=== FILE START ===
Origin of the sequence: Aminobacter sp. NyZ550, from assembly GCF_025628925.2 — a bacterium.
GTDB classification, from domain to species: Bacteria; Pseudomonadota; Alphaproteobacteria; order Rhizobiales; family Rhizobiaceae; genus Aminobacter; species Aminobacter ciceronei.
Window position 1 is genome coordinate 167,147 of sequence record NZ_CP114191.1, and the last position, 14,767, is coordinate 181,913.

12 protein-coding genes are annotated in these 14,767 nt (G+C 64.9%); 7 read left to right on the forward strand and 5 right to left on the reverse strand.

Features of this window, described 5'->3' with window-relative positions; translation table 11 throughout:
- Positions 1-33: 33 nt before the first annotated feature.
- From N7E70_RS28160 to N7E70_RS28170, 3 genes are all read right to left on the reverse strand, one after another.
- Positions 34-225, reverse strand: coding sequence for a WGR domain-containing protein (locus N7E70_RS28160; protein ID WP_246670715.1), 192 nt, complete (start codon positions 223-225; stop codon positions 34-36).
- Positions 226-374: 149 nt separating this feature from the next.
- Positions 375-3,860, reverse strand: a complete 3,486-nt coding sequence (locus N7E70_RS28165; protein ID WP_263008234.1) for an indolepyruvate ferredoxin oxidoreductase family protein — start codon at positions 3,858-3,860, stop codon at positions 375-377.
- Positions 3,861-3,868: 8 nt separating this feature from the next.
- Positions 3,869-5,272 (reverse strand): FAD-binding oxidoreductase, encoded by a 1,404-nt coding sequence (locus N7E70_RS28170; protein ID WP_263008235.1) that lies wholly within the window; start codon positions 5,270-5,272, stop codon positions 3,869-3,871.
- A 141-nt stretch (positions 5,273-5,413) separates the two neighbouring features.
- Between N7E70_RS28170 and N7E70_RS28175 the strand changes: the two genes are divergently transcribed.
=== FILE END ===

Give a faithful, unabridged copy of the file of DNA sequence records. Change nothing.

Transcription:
Origin of the sequence: Aminobacter sp. NyZ550, from assembly GCF_025628925.2 — a bacterium.
GTDB classification, from domain to species: Bacteria; Pseudomonadota; Alphaproteobacteria; order Rhizobiales; family Rhizobiaceae; genus Aminobacter; species Aminobacter ciceronei.
Window position 1 is genome coordinate 167,147 of sequence record NZ_CP114191.1, and the last position, 14,767, is coordinate 181,913.

12 protein-coding genes are annotated in these 14,767 nt (G+C 64.9%); 7 read left to right on the forward strand and 5 right to left on the reverse strand.

Features of this window, described 5'->3' with window-relative positions; translation table 11 throughout:
- Positions 1-33: 33 nt before the first annotated feature.
- From N7E70_RS28160 to N7E70_RS28170, 3 genes are all read right to left on the reverse strand, one after another.
- Positions 34-225, reverse strand: coding sequence for a WGR domain-containing protein (locus N7E70_RS28160; protein ID WP_246670715.1), 192 nt, complete (start codon positions 223-225; stop codon positions 34-36).
- Positions 226-374: 149 nt separating this feature from the next.
- Positions 375-3,860, reverse strand: a complete 3,486-nt coding sequence (locus N7E70_RS28165; protein ID WP_263008234.1) for an indolepyruvate ferredoxin oxidoreductase family protein — start codon at positions 3,858-3,860, stop codon at positions 375-377.
- Positions 3,861-3,868: 8 nt separating this feature from the next.
- Positions 3,869-5,272 (reverse strand): FAD-binding oxidoreductase, encoded by a 1,404-nt coding sequence (locus N7E70_RS28170; protein ID WP_263008235.1) that lies wholly within the window; start codon positions 5,270-5,272, stop codon positions 3,869-3,871.
- A 141-nt stretch (positions 5,273-5,413) separates the two neighbouring features.
- Between N7E70_RS28170 and N7E70_RS28175 the strand changes: the two genes are divergently transcribed.